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Dark Sector Review (PS3)

Dark Sector May Have Needed More Alone Time

About.com Rating 3 Star Rating

By Ginamarie Chiechi

Dark Sector - Finisher, PS3 Screenshot

Dark Sector - Finisher, PS3 Screenshot

© Digital Extremes
Wanting to ensure a polished game, developer Digital Extremes finally released Dark Sector (the first next generation title to be announced). Unfortunately, while the graphics are pretty, the controls are complicated and the storyline is a little weak.

The Beginnings of a New Adventure

The game starts in the fictional Lasria, with clever black and white imagery, as black-op Hayden Tenno prepares to execute his mission. The mission goes wrong and he is infected with a mutation that the Lasrian government failed to contain. After becoming infected, Hayden adopts and takes advantage of the mysterious powers he gains from it.

One of these powers is the use of a circular glaive which he can control the flight path of. The glaive serves as both a long and short distance weapon handing out death in a few dozen finishing moves. If the player times the glaive throw perfectly they can use the full power potential of the weapon and actually cut enemies in half. The glaive also has the special ability to temporarily carry fire, electricity, and ice. These have been conjoined into the game making them necessary to progress. For example, there is this strange, almost living-like blockage that Hayden must burn with fire from his glaive to unlock access to a few doors.

In order to obtain fire Hayden needs to find a broken junction box with arcs of electricity shooting out of it to charge his glaive. He can throw his electrically charged glaive into gas leaking out of a pipe to create fire. After charging his glaive with fire he can toss it at the blockage and burn it to bits.

Who Said Anything About Needing Functional Mechanics?

Dark Sector - Taking Cover (PS3 Screenshot)

Dark Sector - Taking Cover (PS3)

© Digital Extremes
In a Gears of War fashion players can duck behind objects and fire from the third person perspective. The button that allows you to do this is also the button you use to roll. It turns out to be a very finicky control when player is in the heat of an intense blood bath.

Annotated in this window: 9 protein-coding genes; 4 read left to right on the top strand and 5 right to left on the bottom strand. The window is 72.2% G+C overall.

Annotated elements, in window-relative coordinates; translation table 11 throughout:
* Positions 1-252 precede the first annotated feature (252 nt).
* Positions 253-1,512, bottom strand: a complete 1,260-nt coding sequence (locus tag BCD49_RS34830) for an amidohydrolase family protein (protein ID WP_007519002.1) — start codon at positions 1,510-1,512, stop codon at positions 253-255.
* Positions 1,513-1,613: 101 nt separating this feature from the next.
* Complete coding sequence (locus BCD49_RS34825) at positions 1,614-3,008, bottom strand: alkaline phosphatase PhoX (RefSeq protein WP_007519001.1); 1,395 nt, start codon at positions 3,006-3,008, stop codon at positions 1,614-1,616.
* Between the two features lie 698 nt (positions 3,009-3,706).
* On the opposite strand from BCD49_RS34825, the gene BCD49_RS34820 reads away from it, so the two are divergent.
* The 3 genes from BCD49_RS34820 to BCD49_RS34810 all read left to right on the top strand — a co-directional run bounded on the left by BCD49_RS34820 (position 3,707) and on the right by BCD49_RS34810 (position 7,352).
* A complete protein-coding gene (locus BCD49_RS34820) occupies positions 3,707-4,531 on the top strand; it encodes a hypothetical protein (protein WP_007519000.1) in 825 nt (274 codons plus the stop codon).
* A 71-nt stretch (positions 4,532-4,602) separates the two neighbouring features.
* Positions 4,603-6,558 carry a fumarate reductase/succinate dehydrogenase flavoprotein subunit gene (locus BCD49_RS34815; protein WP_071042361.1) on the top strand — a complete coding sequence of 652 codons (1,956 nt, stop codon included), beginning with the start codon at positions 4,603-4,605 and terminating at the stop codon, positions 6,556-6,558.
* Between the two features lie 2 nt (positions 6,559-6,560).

Hayden must be facing in the direction of, and standing right next to, the wall, bench, or barricade he plans on hiding behind other wise he will duck and roll right into the field of fire and die within 10 seconds with red, blurred vision and a cheery “you are dead” planted on the center of the screen. The button for the glaive is also multifunctional.

The player can tap it to throw the glaive, double tap it to control the flight path, or hold it to throw it at max power and if aimed nearly perfectly it can pick up an enemies weapon. The most beloved (pain in the ass) button is the one you have to hold to pick up anything. Asking politely, “Excuse me, please don’t shoot at me while I am positioning myself perfectly above this ammo/weapon and taking my time to hold the button so I can pick it up” doesn’t really work. A few choice words, and about a hundred deaths later, it becomes easier to control these buttons, but certainly nothing about them is intuitive.

Level Design Dilema

The level designs can look complex when the player first steps in with buildings and lots of doors and alleys, but the travel path is very pre-determined. So while the levels may look gorgeous and the player may want to explore, they will quickly learn that the path is so defined they cannot even enter a tent that is not part of the pre-determined path of travel. I hope the designers weren’t worried about the players getting lost because they traveled down an alley more than three feet without a map.

Fight, Fight Fight

The game is loaded with bad guys. It starts out as being a slew of different military personnel. The player gets to blow up helicopters and weird mechwarrior-like machines. There are super developed infected monsters. And regular infected monsters which are…zombies! Intense fight scenes, with so many different types of enemies really help to keep the player’s interest. My only word of advice when playing this game is to make sure you take the time to hold the button that picks up the ammo, and pick up as much of it as you can. Every time the player passes into a new section of a level the previous section is locked so they can’t go backward to collect. If you don’t, be prepared to die and curse at your 1080P TV because you’ve died several dozen times because you can’t get past a fight sequence because you ran out of ammo!

It's not that Dark Sector is bad, it simply needed a good consultant, or at least more time in development. The story line seems, litterally, peiced together, as do the levels. This is a clever game that is too rough around the edges to be fully enjoyed.

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